E Tū Ake: Standing Strong was developed as an international exhibition by Te Papa and shown briefly in New Zealand before touring to the Musée du Quai Branly, Paris, followed by the Museo de las Culturas in Mexico City, and finally the Musée de la Civilisation, Québec, Canada, between 2011 and 2013. The hosting of E Tū Ake in Mexico City constituted the first phase of an exchange between the Instituto Nacional de Antropología e Historia (INAH) and Te Papa.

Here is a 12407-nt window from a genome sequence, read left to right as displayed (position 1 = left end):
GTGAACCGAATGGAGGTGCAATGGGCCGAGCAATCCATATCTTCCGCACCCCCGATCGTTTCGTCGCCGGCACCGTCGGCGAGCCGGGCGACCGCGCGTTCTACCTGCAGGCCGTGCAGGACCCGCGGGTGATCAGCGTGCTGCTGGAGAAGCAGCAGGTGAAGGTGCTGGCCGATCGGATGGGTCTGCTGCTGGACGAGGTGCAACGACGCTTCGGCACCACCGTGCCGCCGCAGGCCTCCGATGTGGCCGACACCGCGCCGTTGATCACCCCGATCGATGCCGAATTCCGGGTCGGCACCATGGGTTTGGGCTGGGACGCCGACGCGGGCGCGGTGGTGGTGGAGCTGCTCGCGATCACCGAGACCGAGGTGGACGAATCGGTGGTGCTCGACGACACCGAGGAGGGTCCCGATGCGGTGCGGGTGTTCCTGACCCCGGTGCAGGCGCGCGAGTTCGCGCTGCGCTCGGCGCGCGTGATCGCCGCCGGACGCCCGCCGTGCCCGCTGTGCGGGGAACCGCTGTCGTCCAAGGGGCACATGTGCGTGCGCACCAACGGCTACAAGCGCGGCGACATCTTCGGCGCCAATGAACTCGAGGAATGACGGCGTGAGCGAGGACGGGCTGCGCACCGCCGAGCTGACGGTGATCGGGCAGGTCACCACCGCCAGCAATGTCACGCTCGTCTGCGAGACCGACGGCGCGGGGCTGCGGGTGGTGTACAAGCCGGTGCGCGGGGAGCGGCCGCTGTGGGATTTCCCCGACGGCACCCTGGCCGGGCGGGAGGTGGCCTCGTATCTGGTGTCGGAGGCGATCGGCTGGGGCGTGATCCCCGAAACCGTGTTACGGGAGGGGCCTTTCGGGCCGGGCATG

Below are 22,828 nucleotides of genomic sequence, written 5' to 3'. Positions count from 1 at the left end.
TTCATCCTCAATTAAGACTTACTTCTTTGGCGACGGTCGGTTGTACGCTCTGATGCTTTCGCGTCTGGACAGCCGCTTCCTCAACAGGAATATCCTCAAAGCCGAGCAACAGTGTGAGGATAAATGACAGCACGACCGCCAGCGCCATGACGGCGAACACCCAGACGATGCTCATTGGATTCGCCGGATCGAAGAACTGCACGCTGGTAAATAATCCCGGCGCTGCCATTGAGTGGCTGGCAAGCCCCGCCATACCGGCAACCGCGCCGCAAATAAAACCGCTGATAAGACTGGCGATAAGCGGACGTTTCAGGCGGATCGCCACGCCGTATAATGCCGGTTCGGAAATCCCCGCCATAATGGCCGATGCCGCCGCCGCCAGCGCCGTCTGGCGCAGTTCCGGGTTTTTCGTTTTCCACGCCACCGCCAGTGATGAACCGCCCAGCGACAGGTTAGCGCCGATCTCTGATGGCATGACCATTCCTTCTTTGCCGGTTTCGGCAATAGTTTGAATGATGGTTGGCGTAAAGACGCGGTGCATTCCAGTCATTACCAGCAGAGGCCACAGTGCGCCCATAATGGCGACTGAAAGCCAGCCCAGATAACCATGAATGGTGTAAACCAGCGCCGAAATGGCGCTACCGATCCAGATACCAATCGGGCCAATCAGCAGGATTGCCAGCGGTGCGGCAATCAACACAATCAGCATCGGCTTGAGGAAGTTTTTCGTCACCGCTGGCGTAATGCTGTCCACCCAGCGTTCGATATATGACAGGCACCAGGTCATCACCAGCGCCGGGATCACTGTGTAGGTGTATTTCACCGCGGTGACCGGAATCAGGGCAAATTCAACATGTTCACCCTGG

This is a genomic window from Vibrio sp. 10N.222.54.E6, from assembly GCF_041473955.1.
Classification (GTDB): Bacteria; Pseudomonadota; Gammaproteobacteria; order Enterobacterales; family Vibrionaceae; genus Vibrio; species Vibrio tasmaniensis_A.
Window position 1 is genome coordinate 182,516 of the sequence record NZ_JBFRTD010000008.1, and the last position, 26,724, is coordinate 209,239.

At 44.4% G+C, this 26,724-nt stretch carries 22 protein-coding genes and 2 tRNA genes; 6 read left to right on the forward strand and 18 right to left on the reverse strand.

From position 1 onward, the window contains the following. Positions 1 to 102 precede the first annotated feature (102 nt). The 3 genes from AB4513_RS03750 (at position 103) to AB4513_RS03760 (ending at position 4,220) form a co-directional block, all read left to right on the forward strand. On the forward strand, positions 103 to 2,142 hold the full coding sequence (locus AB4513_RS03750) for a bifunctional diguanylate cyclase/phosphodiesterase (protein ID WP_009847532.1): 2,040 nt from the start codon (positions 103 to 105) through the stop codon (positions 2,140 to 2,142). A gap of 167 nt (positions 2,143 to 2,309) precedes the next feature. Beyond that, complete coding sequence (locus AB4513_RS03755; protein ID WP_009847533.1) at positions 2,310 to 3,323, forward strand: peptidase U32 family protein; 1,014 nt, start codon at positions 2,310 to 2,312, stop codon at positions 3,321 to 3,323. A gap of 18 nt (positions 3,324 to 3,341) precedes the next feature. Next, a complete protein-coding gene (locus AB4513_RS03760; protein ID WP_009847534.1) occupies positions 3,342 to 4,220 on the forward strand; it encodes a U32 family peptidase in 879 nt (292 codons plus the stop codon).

Created by Māori curators and exhibition developers at Te Papa, E Tū Ake was driven by the concept of tino rangatiratanga – or Māori self-determination over all things Māori, and took the approach of Māori “telling their own story”. It included traditional taonga (cultural treasures) alongside contemporary works with related strengths, providing a context to understand central Māori concepts, issues and debates with relevance for present-day Māori. Key to the interpretation strategy was showing the contemporary people and associated stories, together with their taonga, in order to portray Māori as a living and dynamic culture. The exhibition also dealt with strong political themes such as colonialism and the loss of indigenous culture, while exploring the historical Māori struggle for self determination, cultural revitalisation and restitution.